In Northern Minnesota we are accustomed to the term cabin fever during the winter and early spring, but social distancing has created a whole new meaning for cabin fever. Typically, we experience cabin fever during a winter blizzard or a long rainy weekend, but it can actually occur anytime you feel isolated or disconnected with the world - or you are required by law to practice social distancing.
There is a wide range of emotions and symptoms that can arise when individuals are confined to their homes. Some symptoms include: restlessness, irregular sleep patterns or poor sleep in general, hopelessness, decreased motivation, lethargy, lack of patience, irritability, depression, and difficulty concentrating. It is safe to say that everyone has most likely experienced 1 or more of these symptoms during the self-quarantining that we are all practicing.
What can you do to cope with cabin fever and relieve the associated symptoms? The solutions may be very different for individuals depending on your personal situation, but key areas to focus on are staying active and moving, maintaining a proper diet, hydration, and healthy sleep patterns. Some specific ideas to help provide a good place to start are:
1. Spend some time outdoors . Research shows that time spent in nature is time
well spent for mental health. Not only does spending time outdoors boost your cognitive
function, it may also help:
2. Give yourself a routine. You may not have a 9-to-5 job to report to while you’re
isolated, but a lack of routine can cause disruptions in eating, sleeping, and activity.
To keep a sense of structure, try to create a daily routine that consists of work or house
projects, mealtimes, workout time, and even downtime. Having an outline for your day
helps you keep track of the trajectory of your hours and gives you mini “goals” to hit
throughout the day.
3. Maintain a social life. So you can’t go to the movies or meet your friends for dinner.
But you can still “meet up” with them — just in a different way. Use real-time video
streaming services, like FaceTime, Zoom, or Skype, to chat with your friends,
colleagues, and loved ones. Face-to-face chat time can keep you in contact with the
“outside world” and make even your small home feel a whole lot bigger. Connecting with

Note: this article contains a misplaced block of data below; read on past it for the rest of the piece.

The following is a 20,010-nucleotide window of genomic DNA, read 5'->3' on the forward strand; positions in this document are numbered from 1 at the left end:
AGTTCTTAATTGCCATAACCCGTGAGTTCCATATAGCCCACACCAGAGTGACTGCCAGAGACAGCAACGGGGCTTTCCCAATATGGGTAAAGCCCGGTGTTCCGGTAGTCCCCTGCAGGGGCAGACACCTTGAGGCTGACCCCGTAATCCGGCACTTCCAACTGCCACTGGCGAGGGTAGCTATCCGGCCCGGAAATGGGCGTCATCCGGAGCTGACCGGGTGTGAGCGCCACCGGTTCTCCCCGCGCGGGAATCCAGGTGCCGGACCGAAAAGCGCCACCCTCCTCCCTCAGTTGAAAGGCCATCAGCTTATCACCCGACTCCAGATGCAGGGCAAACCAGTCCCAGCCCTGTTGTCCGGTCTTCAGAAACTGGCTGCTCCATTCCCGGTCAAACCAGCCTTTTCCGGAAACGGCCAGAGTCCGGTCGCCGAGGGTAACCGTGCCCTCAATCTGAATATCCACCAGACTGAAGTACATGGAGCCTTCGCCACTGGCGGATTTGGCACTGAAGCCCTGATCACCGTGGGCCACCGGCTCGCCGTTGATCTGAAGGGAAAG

others who are in a similar situation can also help you feel that you’re not alone. Sharing
your thoughts, emotions, and challenges with others can help you realize that what
you’re feeling is normal. Connecting with others may even help you find creative
solutions to an issue you’re
4. Express your creative side. Do you have a Pinterest page loaded with fun
projects? Were you once interested in painting? Do you have stacks of vacation photos
you once promised yourself you’d put in a scrapbook? Is there a recipe you’ve always
wanted to try but never had the time? Use your time in isolation to reconnect with
creative activities that you’ve had to put on hold because life got too busy. Spending
time on creative activities keeps your brain busy. Keeping your mind occupied and
engaged may help ward off feelings of boredom or restlessness and make the time pass
5. Carve out some ‘me time’. If you live with others, feelings of cabin fever may be
intensified by the nearness of other individuals.Parents have responsibilities to children;
partners have responsibilities to one another. But that doesn’t mean you shouldn’t have
any time on your own. Give yourself time “away” from others to relax. Find a quiet place
to read a book, meditate, stretch, or pop in some earbuds for an engaging podcast.
If you’re feeling stressed, you may even want to tune in to a podcast on mental health or
6. Break a sweat. Research has shown that people who exercise regularly are less
prone to anxiety than people who don’t exercise. That’s because physical activity lowers
your body’s stress hormones, such as cortisol . At the same time, exercise causes your
brain to release endorphins . These neurochemicals can boost your mood and overall
feeling of well-being. If you can’t get outside, you can do a strength training workout at
home using just your body weight or simple equipment, like dumbbells or resistance
bands. Or you can put together your own routine by focusing on a few basic but effective
exercises, such as: pushups, squats, burpees, lunges, or planks. If you need a more
structured program, there are plenty of online exercise options on YouTube and through
various exercise apps.
7. Chill out. Not every minute of every day you spend at home has to be planned. Give
yourself some time to rest. Look for constructive ways to relax. Mindfulness , deep
breathing , and relaxation exercises may help you maintain your emotional health and
balance feelings of isolation or frustration.